If you’re suffering from chronic headaches, you may want to consider spending a little more time in the sun—or start taking a quality vitamin D supplement.

According to a study from the University of Eastern Finland, vitamin D deficiencies are more common among people who report regular headaches.

The findings were published in Scientific Reports.

Study details

The Kuopio Ischaemic Heart Disease Risk Factor Study analysed the serum vitamin D levels and occurrence of headache in 2,600 men aged between 42 and 60 years.

In 68% of these men, the serum vitamin D level was below 50 nmol/l, which is generally considered the threshold for vitamin D deficiency.

Chronic headache occurring at least on a weekly basis was reported by 250 men, and men reporting chronic headache had lower serum vitamin D levels than others.

When the study population was divided into four groups based on their serum vitamin D levels, the findings were quite dramatic.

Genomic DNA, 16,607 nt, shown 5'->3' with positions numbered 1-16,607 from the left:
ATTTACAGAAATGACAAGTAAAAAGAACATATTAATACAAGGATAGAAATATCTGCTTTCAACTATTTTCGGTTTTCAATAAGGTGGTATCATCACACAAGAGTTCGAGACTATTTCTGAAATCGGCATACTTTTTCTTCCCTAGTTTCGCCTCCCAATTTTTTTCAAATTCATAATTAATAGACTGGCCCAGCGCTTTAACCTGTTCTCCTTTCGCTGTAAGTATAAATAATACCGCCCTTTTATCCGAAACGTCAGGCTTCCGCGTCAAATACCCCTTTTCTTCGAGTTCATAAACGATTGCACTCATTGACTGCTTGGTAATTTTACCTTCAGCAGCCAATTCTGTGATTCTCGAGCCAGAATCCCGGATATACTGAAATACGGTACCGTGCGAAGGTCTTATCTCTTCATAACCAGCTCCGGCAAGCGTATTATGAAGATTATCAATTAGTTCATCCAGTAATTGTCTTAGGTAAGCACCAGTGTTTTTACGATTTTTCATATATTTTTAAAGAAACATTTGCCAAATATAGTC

The group with the lowest levels had over a two-fold risk of chronic headache in comparison to the group with the highest levels.

‘Getting a little sun’ has benefits

Strengthening the conclusions of the study, it was also found that regular sunshine exposure lowered the occurrence of headaches. Chronic headache were more frequently reported by men who were examined outside the summer months of June through September.

Thanks to the UVB radiation provided by the sun, the average serum vitamin D levels are higher during the summer months.

The study adds to the accumulating body of evidence linking a low intake of vitamin D to an increased risk of a number of diseases.

It is worth noting that low vitamin D levels has also been associated with the risk of headache by a number of earlier studies; however, these studies were not widely circulated due to the relatively small number of subjects studied.

Optimal Longevi-D from Optimal Health Systems provides vitamin D in a synergistic blend that includes vitamin K2 and CoQ10.

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Source: University of Eastern Finland, Scientific Reports, 2017; 7: 39697 DOI: 10.1038/srep39697.